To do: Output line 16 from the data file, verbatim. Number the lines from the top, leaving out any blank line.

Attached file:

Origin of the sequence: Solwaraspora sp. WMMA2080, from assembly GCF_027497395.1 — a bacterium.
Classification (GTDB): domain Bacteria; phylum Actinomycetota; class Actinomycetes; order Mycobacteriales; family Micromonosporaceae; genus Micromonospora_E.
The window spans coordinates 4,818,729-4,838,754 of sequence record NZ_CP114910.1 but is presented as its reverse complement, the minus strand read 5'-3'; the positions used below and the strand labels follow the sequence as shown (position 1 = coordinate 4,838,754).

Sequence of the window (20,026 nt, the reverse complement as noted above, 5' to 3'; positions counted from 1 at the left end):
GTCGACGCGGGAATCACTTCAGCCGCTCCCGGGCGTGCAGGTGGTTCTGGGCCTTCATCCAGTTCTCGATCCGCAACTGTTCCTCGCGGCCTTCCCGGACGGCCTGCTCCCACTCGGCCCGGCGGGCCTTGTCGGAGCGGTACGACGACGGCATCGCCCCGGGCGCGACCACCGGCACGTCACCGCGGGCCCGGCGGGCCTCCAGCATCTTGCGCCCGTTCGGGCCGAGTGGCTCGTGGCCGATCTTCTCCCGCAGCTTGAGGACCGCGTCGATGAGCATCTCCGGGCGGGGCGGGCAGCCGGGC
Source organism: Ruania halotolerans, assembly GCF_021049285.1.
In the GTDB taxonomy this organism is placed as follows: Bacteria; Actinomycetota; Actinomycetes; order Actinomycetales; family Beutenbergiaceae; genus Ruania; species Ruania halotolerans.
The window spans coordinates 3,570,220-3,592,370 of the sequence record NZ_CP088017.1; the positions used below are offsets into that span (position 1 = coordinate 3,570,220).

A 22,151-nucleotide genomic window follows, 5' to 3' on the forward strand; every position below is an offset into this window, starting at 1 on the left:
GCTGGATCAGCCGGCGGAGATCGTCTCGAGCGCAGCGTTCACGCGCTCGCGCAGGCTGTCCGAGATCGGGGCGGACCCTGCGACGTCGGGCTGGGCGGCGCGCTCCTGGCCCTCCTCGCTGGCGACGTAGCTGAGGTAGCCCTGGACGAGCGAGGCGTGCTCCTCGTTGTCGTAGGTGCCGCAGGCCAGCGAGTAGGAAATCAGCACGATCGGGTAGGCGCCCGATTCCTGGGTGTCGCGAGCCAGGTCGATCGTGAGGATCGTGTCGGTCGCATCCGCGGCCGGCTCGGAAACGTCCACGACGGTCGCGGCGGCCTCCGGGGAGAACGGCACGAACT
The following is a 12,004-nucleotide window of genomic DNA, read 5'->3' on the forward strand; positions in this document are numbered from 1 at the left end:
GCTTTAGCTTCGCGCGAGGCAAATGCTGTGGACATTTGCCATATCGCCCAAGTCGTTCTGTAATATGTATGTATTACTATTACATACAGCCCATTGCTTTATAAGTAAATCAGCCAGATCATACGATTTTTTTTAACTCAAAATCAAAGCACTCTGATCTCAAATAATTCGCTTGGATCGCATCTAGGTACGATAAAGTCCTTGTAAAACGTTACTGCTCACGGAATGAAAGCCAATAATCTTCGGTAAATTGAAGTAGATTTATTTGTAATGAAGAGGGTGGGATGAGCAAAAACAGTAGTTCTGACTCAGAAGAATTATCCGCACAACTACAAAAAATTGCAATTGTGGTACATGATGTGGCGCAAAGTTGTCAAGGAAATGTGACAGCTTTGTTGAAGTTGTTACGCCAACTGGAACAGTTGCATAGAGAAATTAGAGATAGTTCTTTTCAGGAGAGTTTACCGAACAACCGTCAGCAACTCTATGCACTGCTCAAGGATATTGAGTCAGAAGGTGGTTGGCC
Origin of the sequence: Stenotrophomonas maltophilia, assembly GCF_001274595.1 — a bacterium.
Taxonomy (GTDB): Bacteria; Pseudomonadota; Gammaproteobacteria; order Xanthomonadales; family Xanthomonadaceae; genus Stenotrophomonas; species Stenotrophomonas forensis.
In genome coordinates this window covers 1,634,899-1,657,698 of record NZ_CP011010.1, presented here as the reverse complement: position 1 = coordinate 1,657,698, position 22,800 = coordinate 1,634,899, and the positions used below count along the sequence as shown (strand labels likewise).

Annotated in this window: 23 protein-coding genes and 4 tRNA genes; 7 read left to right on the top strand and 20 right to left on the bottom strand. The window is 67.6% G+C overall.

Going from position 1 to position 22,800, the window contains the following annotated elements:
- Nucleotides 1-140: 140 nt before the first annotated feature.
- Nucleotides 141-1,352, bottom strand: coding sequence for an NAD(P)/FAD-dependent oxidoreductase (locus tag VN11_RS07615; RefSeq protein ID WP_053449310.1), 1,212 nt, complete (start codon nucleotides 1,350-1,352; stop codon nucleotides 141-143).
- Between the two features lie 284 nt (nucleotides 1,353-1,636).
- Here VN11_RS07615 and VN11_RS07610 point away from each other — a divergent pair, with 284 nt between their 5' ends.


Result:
Annotated in this window: 23 protein-coding genes and 4 tRNA genes; 7 read left to right on the top strand and 20 right to left on the bottom strand. The window is 67.6% G+C overall.